Suggesting an Eco-feminist ‘God of Land’ Model from Feng Shui Cosmology: A Hermeneutic Reinterpretation of the Trinity in an Asian and Eco-feminist Perspective
Kang, Hyun Mi
Date: 13 September 2016
University of Exeter
PhD in Theology
The aim of this dissertation is to propose an eco-feminist model of the Divine for the contemporary Korean Protestant Church, where sexism and eco-antipathy are problematic. For this purpose, the dissertation explores native Korean spiritual traditions with respect to their inherent eco-feminist sensitivity, with a view to making points ...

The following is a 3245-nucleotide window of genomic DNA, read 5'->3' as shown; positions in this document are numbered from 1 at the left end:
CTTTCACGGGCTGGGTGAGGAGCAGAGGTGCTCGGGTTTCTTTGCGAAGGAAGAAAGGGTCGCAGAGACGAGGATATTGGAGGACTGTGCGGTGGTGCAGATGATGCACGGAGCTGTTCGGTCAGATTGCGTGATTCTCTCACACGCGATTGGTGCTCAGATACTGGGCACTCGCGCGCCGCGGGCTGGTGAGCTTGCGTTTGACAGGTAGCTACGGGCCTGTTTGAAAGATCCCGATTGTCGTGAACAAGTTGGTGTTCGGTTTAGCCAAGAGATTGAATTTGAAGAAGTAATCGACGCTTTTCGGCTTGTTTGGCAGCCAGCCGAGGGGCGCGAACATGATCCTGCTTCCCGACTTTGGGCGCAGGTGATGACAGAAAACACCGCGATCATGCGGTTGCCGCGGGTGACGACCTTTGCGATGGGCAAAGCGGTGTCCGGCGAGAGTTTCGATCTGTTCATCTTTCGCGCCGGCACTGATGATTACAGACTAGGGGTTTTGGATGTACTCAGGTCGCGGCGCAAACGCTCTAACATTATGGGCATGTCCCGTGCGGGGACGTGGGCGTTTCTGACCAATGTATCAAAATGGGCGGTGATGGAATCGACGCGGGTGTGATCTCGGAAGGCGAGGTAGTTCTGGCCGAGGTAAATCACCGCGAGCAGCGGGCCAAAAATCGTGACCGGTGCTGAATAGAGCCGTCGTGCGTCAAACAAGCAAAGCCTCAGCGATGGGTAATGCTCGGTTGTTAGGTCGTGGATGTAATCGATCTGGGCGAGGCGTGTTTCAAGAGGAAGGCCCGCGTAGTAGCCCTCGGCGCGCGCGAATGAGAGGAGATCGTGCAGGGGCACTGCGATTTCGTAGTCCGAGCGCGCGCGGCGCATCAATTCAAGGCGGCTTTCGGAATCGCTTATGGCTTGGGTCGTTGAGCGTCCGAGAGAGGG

The aim of this dissertation is to propose an eco-feminist model of the Divine for the contemporary Korean Protestant Church, where sexism and eco-antipathy are problematic. For this purpose, the dissertation explores native Korean spiritual traditions with respect to their inherent eco-feminist sensitivity, with a view to making points of contact with traditional Christian conceptions of the Trinity. The dissertation proposes a model called ‘God of Land’ that brings eco-feminist Christian theology together with Feng Shui perspectives on finding an alternative divine model in a Korean context. The model is grounded deeply in both Christian confession of the Trinity and East Asian IChing cosmology. More specifically, the ‘God of Land’ model reinterprets Christian theological language of the Divine using non-Trinitarian symbols derived from Feng Shui in Asian cosmology, which is a symbolic thinking process fundamental to Koreans. This reinterpretation of the doctrine of the Trinity in an Asian context represents a new hermeneutical approach to Christian theology that calls for a contextualizing method of reflection, praxis, and cultural mediation. From an eco-feministic standpoint, the proposed ‘God of Land’ model identifies women and nature as victims of a male-centered mindset that is well blended with native traditional patriarchy. The realities of women’s multi-layered oppressions that are rampant in the contemporary Korean Protestant Church follow from this patriarchy. This dissertation criticizes how the Korean Protestant Church has for many years institutionalized the patriarchy that has led to the current ecological crisis, and women’s oppression. Mindful of this patriarchy, this dissertation offers a new model of the Divine, presented as ‘God of Land’, that combines an eco-feminist theological perspective and an Asian perspective in the hope that this way of thinking with Christian tradition and native Korean spirituality can be healing and restorative to both women and nature in Korea. Furthermore, the proposed model attempts to reveal rich images of a Triune God, which have been veiled behind institutionalized Christianity but that can be rekindled in dialogue with yin and yang symbolic thinking taken from Feng Shui cosmology. The claim is that the proposed interaction between Christian theology and Feng Shui cosmology, inspired by yin and yang, Chi, and the ChunJiIn idea in Asian cosmology, will contribute to a more explicitly cosmological understanding of the Trinity, as informed by the traditional doctrine of perichoresis. Christian Trinitarian thinking about perichoresis will be brought into dialogue with Feng Shui cosmology around the concepts of balance and equilibrium — again with a view towards restoring the current reality of subjugated positions of women and nature in the contemporary Korean Protestant Church. In this way, the ‘God of Land’ model - informed by Christian Trinitarian theology and reinterpreted from an Asian perspective - is emancipatory, eco-feminist sensitive, and perichoretic; this bespeaks equal, respectful, and nurturing relationship among the persons of the Trinity, which is rich and embracive.
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